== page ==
Charles Dickens – The Adventures of Oliver Twist
Bradbury & Evans - 1846


Synopsis
“The Adventures of Oliver Twist” is a scathing satire on ruthless nineteenth-century society and reflects all the issues associated with Charles Dickens - poverty, despair, fear, temptation and the eventual triumph of good in the face of great adversity.
Charles Dickens wrote this work at the age of twenty-five, under the subtitle The Parish Boy's Progress. The first edition was published between 1837 and 1839 in the magazine Bentley’s Miscellany, under the pseudonym “Boz”. This story stands out for being the first English novel to have a child as protagonist, being edited in a book, in 1838, even before its completion.


Biography
The name Charles Dickens (1812–1870) transports us to everlasting novels, which reflect a world where good and bad coexist. Dickens was the first great social critic of his contemporary England, portraying, above all, the urban space as ruthless, marked by the dehumanization of the advent of the machine and materialistic hypocrisy. Responsible for great masterpieces of universal literature, such as A Christmas Carol, Great Expectations, David Copperfield and The Adventures of Oliver Twist, the author gave life to iconic and immortal characters, who were represented outside the books, serving as inspiration for successful plays, musicals and films.

Charles Dickens was already famous due to The Pickwick Papers, however with The Adventures of Oliver Twist, set in the heyday of the Industrial Revolution, he saw his reputation consolidated by introducing some of the author's most persistent characters, such as Oliver himself (who dares to ask for more), the tyrannical Bumble, the devilish Fagin, the menacing Bill Sikes, Nancy and the «Artful Dodger».
The first edition of this work came at an economically and socially difficult time in British history, as a result of the Poor Law Amendment Act, in 1834, which led to the proliferation of workhouses – spaces where people without livelihoods were put to live and work. Therefore, Dickens criticizes the shortcomings in this system, since only those who lived in these houses were entitled to services such as health and education.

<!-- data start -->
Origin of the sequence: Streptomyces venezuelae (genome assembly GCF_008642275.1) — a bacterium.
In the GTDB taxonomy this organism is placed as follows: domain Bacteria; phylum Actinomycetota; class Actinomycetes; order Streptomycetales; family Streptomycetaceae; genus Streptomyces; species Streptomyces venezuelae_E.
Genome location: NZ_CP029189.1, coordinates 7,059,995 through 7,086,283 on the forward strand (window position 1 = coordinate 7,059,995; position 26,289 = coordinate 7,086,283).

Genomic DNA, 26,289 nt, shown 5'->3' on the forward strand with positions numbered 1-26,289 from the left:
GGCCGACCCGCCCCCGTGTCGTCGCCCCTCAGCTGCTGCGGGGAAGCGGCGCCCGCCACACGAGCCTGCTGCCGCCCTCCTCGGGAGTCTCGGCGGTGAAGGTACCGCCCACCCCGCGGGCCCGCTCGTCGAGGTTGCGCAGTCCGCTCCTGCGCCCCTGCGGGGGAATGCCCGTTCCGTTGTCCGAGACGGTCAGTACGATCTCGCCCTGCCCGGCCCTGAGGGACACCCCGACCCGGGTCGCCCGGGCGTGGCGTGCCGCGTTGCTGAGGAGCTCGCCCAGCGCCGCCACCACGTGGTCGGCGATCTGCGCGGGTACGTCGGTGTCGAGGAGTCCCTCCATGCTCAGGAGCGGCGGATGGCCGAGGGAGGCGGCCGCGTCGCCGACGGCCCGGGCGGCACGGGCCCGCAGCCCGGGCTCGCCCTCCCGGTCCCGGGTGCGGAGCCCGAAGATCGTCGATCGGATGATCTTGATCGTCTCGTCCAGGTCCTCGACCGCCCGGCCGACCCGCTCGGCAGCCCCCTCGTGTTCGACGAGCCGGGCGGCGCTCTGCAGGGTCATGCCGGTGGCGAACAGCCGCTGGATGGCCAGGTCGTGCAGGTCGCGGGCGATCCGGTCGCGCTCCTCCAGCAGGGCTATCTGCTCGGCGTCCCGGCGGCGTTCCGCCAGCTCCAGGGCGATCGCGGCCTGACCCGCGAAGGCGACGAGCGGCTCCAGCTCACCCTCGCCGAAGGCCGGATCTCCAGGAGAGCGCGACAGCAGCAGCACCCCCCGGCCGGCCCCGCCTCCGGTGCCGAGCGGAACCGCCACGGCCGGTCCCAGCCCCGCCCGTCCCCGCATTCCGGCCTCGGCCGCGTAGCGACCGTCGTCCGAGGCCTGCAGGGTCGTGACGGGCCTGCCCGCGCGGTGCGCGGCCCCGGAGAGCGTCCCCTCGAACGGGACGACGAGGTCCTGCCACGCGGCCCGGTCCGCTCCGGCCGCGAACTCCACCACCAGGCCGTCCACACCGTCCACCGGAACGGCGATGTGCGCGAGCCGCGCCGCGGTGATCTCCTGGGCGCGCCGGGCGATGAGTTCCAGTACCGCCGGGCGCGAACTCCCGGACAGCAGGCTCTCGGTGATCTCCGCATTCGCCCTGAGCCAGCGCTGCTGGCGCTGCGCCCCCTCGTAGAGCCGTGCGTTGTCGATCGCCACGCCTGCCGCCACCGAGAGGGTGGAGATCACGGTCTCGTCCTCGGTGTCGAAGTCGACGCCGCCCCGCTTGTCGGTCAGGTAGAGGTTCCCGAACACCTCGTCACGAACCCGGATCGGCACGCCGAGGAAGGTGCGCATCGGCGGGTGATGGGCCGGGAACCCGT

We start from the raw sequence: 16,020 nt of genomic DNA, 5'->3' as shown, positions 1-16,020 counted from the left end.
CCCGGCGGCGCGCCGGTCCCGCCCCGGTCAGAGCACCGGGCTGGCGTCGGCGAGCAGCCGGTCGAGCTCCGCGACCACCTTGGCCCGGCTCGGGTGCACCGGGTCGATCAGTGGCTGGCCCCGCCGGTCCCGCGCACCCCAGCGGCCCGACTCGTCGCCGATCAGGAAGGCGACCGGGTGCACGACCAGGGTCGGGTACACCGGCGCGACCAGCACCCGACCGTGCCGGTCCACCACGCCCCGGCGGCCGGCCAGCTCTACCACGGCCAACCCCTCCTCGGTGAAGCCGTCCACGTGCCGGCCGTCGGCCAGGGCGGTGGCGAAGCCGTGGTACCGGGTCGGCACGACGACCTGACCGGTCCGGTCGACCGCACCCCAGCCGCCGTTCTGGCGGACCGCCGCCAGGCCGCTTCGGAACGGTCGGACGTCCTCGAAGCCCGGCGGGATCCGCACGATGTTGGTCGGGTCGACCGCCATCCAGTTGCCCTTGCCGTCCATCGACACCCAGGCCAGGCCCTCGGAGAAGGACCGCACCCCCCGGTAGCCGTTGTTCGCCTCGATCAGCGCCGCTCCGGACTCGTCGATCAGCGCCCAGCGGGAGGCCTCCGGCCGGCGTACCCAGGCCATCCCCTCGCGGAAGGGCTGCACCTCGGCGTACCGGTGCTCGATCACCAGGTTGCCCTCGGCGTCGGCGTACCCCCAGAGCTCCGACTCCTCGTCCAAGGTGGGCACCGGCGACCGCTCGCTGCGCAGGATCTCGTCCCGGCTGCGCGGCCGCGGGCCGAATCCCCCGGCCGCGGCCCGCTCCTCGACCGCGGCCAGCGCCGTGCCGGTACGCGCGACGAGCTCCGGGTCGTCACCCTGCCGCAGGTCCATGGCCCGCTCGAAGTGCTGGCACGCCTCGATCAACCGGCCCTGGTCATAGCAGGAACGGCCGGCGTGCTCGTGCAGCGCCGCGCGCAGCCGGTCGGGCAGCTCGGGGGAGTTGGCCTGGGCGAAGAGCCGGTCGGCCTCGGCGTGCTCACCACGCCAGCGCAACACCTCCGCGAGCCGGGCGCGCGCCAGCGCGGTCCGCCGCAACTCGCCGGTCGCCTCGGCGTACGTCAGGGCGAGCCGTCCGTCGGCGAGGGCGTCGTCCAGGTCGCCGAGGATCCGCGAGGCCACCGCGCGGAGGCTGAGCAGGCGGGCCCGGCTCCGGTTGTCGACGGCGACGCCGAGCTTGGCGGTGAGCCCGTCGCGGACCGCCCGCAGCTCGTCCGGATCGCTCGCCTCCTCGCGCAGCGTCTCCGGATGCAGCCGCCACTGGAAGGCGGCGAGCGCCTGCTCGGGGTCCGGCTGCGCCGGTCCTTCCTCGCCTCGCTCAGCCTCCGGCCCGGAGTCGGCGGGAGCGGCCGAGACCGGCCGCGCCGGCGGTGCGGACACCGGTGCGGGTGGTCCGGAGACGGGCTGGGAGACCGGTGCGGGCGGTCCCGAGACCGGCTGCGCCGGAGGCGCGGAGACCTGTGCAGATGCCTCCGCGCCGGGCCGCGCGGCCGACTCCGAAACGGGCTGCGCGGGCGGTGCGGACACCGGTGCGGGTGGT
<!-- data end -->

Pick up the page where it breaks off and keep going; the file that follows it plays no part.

FunFacts
CHARLES DICKENS PUBLISHED SOME OF HIS WORKS UNDER A PSEUDONYM
In 1834, Charles Dickens started signing his work as “Boz”. This single-syllable name came from a childhood rendering of the character Moses, from Irish writer Oliver Goldsmith’s 1766 novel The Vicar of Wakefield, later mentioned in Dickens’s A Tale of Two Cities.

CHARLES DICKENS USED SUSPENSE TO HOLD READERS TO HIS TALES
Such as The Adventures of Oliver Twist, many of the works by Charles Dicken were first printed as serialized novels, published in monthly or weekly journals. This way, the author introduced suspenseful moments in each chapter to captivate readers and lead them to buy the following story numbers.

CHARLES DICKENS WAS A GHOST HUNTER
The Victorian era was marked by a deep belief in spirituality. In fact, Charles Dickens, along with other authors such as Arthur Conan Doyle and William Butler Yeats, joined the Ghost Club, a group dedicated to investigating the paranormal and exposing fraud.

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